The story of how Mandia discovered one of America's largest security breaches ever -- and MOREJP Mangalindan, Writer - Jul 24, 2013 7:34 PM ET
Are China's hacker attacks and its anti-Apple campaign both preludes to a trade war?
FORTUNE -- Hillary Clinton and Admiral Mike Mullen. The nuclear weapons labs at Los Alamos and Oak Ridge. The U.S. Departments of Homeland Security, State, Energy and Commerce. The Wall Street Journal and the New York Times. Lockheed Martin, Dow Chemical and Coca Cola. Adobe, Yahoo and Google
That, according to an alarming (and alarmingly hawkish) article in the Wall Street Journal's weekend edition, is a partial MOREPhilip Elmer-DeWitt - Mar 31, 2013 8:02 PM ET
The programming platform Oracle inherited from Sun continues to plague Apple
FORTUNE -- "Java's not worth building in," Steve Jobs told the New York Times' John Markoff in 2007. "Nobody uses Java anymore. It's this big heavyweight ball and chain."
To Jobs' regret, Java did not disappear. The write-once-run-anywhere programming platform that Sun Microsystems developed and Oracle (ORCL) inherited continues to drag Apple (AAPL) down.
On Tuesday, with foreign hacker attacks on U.S. MOREPhilip Elmer-DeWitt - Feb 20, 2013 6:30 AM ET
For reasons unclear, the online store was not responding Wednesday morning
[UPDATE: As of 11:10 a.m. EST the store seems to be functioning properly. No new products that I can see. Never did get an explanation from Apple PR.]
[UPDATE 2: As of noon EST, the site seems to be misbehaving again. Still no word out of Apple.]
[UPDATE 3: Reader Mehdi Daoudi of Catchpoint Systems reports that the site had fully recovered MOREPhilip Elmer-DeWitt - Aug 17, 2011 9:51 AM ET
With hackers running riot on the Internet, here's how you can get paid to stop them.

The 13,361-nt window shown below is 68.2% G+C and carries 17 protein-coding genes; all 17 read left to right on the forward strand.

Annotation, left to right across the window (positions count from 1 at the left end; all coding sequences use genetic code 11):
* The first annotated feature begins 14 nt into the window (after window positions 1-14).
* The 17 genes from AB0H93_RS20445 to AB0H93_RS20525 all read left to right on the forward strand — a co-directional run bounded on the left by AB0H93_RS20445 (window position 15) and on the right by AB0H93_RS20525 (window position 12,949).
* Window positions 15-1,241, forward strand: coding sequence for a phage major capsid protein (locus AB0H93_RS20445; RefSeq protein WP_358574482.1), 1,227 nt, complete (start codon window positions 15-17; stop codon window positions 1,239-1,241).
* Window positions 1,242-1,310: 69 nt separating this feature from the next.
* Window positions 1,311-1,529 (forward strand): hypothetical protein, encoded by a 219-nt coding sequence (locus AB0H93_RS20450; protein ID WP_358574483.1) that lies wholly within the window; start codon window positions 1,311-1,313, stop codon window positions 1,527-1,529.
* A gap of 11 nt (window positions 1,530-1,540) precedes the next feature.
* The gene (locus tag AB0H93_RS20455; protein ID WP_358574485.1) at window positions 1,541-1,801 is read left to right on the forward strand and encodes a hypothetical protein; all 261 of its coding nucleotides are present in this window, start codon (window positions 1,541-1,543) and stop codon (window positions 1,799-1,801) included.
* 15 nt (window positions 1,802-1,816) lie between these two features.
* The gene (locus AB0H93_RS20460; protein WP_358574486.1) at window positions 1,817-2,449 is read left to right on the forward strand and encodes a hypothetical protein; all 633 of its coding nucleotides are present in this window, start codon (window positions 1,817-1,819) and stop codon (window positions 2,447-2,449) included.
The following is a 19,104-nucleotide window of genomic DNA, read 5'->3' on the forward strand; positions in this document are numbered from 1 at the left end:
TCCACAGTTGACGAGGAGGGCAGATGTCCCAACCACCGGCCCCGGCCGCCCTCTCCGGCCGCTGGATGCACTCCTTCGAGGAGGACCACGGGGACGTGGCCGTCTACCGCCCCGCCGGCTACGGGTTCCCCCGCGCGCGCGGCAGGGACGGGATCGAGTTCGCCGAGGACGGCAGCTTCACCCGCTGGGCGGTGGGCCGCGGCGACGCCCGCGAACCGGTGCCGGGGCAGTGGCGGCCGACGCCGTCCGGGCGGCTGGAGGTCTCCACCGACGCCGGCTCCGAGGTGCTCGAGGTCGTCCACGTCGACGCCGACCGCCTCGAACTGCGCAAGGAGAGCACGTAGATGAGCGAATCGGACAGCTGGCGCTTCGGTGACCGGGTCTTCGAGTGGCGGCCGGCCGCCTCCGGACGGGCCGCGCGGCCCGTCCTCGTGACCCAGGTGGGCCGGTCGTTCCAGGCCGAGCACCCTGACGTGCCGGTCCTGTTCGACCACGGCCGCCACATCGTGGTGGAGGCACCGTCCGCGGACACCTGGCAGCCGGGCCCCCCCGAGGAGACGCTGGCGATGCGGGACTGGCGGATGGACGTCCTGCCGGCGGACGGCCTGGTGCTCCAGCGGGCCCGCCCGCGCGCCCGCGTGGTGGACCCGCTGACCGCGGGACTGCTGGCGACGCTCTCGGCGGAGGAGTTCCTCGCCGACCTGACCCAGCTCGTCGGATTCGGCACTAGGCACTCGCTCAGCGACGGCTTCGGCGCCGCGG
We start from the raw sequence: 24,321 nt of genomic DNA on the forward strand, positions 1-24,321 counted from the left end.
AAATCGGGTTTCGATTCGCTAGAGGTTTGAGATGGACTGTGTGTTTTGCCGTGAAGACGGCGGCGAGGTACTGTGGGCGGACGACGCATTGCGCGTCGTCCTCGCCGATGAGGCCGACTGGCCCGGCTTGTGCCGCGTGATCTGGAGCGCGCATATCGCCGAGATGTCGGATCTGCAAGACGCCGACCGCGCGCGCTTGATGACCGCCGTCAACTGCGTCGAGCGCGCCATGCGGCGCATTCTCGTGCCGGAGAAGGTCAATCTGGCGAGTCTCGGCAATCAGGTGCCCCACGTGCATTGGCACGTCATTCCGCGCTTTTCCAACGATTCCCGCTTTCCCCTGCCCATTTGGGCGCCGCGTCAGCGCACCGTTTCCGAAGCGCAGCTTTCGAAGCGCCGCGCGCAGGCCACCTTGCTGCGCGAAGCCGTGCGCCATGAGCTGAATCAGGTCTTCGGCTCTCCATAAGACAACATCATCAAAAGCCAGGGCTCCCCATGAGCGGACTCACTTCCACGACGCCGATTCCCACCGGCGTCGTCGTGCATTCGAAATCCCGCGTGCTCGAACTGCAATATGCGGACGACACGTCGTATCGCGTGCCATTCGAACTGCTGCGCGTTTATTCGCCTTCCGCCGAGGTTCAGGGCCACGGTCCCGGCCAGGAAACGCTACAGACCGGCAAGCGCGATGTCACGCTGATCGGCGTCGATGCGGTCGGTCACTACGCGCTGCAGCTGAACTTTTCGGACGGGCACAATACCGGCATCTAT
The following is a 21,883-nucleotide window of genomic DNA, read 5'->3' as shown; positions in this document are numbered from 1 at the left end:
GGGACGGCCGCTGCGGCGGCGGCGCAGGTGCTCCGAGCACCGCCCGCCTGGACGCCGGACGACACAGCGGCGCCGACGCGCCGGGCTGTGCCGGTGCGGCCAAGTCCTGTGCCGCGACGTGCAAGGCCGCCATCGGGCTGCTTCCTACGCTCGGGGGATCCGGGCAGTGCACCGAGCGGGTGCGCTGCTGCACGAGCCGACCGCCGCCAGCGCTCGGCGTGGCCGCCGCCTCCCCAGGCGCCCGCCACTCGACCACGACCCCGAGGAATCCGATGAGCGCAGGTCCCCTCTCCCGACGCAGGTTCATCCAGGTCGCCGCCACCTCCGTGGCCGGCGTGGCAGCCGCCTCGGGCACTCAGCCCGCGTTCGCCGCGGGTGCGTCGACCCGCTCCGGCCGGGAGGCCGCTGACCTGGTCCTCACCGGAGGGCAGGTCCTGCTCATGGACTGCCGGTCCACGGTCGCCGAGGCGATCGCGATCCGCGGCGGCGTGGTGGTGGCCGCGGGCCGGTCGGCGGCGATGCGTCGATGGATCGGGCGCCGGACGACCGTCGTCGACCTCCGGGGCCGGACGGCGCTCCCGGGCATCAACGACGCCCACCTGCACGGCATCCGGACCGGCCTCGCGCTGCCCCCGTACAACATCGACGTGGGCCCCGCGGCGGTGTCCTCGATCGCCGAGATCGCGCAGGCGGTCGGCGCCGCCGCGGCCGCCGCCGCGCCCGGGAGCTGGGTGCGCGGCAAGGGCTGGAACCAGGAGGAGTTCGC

By Alex Konrad, contributor
FORTUNE -- Don't let the headlines about New Corp.'s (NWSA) recent phone follies give you the wrong idea about hacking: Cyber crime is only getting more complex and dangerous, but it is creating new jobs for people who want to fight it. Recent high-profile hacks of government sites, Citigroup (C), and Sony MOREJul 22, 2011 5:00 AM ET
The vulnerability of 225 million iTunes credit card accounts has been grossly exaggerated
The headlines over the July 4th weekend were pretty scary.
Wall Street Journal: "Computer-Hacking Group Targets Apple In Latest Attack"
Financial Times: "Hackers Claim Attack on Apple Server"
Gizmodo: "Apple Is Latest Company To Feel the Might of AntiSec's Hacking Power"
Coming less than a month after Steve Jobs unveiled Apple's (AAPL) iCloud project, the reports had a predictably unsettling effect.
"WOW," wrote MOREPhilip Elmer-DeWitt - Jul 4, 2011 8:29 AM ET
It's hard to get a handle on the hacker community, but here's a look at the range of people -- from lone geeks to organized governments -- who could be behind recent security breaches.
FORTUNE -- The recent hacking headlines make it seem like we're in the middle of a cyberwar: In the past few weeks, there have been revelations of security breaches at organizations including Citigroup, Sony, the IMF, and MOREShelley DuBois, writer-reporter - Jun 16, 2011 1:58 PM ET